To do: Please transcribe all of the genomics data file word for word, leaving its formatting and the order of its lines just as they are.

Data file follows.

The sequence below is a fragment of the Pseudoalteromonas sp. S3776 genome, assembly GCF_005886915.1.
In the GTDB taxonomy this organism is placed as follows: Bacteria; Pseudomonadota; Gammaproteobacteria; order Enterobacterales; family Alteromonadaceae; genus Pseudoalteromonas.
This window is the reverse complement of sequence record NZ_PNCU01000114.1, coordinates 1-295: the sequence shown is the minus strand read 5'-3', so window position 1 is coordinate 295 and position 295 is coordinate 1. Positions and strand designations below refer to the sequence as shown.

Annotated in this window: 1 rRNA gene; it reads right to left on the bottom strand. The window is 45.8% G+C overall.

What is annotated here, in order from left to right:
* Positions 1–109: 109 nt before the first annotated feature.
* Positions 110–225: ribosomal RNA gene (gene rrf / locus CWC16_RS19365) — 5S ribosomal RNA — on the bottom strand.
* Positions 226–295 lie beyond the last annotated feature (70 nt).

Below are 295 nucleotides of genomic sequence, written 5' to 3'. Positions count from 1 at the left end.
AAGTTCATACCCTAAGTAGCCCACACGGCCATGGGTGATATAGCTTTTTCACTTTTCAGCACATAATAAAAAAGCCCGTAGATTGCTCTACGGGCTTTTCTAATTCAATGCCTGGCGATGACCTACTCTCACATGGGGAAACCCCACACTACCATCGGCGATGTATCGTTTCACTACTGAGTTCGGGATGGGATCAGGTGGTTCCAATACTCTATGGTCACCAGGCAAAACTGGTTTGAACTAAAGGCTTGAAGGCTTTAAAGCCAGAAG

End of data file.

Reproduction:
The sequence below is a fragment of the Pseudoalteromonas sp. S3776 genome, assembly GCF_005886915.1.
In the GTDB taxonomy this organism is placed as follows: Bacteria; Pseudomonadota; Gammaproteobacteria; order Enterobacterales; family Alteromonadaceae; genus Pseudoalteromonas.
This window is the reverse complement of sequence record NZ_PNCU01000114.1, coordinates 1-295: the sequence shown is the minus strand read 5'-3', so window position 1 is coordinate 295 and position 295 is coordinate 1. Positions and strand designations below refer to the sequence as shown.

Annotated in this window: 1 rRNA gene; it reads right to left on the bottom strand. The window is 45.8% G+C overall.

What is annotated here, in order from left to right:
* Positions 1–109: 109 nt before the first annotated feature.
* Positions 110–225: ribosomal RNA gene (gene rrf / locus CWC16_RS19365) — 5S ribosomal RNA — on the bottom strand.
* Positions 226–295 lie beyond the last annotated feature (70 nt).

Below are 295 nucleotides of genomic sequence, written 5' to 3'. Positions count from 1 at the left end.
AAGTTCATACCCTAAGTAGCCCACACGGCCATGGGTGATATAGCTTTTTCACTTTTCAGCACATAATAAAAAAGCCCGTAGATTGCTCTACGGGCTTTTCTAATTCAATGCCTGGCGATGACCTACTCTCACATGGGGAAACCCCACACTACCATCGGCGATGTATCGTTTCACTACTGAGTTCGGGATGGGATCAGGTGGTTCCAATACTCTATGGTCACCAGGCAAAACTGGTTTGAACTAAAGGCTTGAAGGCTTTAAAGCCAGAAG